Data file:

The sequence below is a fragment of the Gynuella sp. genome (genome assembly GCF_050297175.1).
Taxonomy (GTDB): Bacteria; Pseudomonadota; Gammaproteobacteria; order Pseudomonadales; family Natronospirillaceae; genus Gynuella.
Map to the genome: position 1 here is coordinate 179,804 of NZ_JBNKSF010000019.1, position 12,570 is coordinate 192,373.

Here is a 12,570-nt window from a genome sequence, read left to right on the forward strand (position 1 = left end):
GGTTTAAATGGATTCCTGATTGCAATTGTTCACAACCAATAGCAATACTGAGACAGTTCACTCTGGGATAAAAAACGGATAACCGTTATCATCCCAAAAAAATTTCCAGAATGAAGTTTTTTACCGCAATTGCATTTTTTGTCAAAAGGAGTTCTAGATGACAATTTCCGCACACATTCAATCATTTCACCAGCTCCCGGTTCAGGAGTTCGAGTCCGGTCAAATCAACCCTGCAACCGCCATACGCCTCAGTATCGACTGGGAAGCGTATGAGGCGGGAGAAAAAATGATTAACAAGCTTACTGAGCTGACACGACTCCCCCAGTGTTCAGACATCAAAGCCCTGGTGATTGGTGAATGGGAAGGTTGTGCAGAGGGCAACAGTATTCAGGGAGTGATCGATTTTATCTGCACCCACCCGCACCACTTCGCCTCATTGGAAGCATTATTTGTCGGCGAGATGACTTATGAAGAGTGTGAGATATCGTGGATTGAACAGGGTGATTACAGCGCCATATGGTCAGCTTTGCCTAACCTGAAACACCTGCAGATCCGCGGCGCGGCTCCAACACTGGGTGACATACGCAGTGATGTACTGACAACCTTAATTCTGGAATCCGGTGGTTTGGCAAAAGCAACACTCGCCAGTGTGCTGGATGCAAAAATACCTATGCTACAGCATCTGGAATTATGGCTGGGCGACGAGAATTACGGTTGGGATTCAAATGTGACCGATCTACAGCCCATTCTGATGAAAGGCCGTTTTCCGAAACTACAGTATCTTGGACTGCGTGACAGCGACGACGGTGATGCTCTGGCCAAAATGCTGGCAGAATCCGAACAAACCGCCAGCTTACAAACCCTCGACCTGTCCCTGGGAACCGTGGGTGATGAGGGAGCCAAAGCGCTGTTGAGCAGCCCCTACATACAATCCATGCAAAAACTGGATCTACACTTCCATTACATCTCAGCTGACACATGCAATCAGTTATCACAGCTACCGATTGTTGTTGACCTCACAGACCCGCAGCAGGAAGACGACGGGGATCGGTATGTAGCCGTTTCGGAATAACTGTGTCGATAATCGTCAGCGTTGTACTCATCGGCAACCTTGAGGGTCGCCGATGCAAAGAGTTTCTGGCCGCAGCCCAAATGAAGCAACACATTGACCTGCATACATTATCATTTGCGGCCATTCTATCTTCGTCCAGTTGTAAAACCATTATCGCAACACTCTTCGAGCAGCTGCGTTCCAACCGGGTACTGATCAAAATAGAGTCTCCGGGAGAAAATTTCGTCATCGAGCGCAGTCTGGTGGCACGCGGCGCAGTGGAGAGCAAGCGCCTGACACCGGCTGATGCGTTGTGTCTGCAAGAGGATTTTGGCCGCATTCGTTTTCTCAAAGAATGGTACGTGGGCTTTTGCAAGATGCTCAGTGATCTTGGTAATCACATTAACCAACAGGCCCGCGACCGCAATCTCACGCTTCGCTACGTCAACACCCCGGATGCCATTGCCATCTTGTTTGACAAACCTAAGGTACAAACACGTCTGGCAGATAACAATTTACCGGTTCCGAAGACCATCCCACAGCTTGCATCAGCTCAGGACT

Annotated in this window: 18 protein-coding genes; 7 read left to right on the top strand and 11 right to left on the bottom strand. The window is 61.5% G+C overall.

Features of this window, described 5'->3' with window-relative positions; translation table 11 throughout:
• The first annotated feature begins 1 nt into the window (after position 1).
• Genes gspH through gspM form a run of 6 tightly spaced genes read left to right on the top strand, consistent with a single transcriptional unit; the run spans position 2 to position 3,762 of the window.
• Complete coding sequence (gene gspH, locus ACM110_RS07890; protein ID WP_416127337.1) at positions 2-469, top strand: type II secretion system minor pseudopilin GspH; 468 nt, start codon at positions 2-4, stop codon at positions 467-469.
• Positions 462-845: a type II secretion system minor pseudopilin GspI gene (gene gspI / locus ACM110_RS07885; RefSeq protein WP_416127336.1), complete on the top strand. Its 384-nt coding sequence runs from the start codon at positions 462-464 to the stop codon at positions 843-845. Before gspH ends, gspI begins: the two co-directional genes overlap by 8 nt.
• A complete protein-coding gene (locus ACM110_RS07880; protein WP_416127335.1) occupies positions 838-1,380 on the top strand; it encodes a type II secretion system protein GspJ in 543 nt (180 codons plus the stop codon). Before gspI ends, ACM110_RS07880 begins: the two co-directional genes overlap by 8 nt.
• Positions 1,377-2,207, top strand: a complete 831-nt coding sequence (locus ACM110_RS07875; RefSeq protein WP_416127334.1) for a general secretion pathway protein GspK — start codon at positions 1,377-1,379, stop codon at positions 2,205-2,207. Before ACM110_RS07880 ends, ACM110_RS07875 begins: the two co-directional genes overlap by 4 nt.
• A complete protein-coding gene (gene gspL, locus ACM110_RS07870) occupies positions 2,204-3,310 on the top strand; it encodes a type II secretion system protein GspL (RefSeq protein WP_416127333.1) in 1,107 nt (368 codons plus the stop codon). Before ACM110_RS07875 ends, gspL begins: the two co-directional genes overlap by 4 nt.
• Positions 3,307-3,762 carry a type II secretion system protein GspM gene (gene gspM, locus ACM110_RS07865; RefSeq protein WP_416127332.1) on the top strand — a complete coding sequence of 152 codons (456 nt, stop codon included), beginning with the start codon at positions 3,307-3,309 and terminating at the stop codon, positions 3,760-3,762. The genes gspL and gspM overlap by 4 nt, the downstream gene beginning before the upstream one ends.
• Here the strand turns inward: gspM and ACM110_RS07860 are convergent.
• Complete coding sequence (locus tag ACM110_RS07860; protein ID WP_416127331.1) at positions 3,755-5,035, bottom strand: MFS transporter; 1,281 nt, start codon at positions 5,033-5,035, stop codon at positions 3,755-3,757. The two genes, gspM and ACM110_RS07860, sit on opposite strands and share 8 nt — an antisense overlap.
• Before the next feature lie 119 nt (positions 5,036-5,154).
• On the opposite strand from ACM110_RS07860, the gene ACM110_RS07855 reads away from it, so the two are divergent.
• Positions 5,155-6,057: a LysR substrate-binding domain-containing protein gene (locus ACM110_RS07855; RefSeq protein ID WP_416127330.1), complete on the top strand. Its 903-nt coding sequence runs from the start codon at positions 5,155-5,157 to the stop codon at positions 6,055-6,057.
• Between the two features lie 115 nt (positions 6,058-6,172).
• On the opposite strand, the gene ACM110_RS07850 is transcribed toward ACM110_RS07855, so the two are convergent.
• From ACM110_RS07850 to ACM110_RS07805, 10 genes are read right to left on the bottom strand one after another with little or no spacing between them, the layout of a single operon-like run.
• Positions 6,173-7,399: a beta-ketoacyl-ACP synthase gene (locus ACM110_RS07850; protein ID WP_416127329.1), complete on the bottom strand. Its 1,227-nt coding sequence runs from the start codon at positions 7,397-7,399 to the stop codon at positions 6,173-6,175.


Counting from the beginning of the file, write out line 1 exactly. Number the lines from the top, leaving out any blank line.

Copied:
The sequence below is a fragment of the Gynuella sp. genome (genome assembly GCF_050297175.1).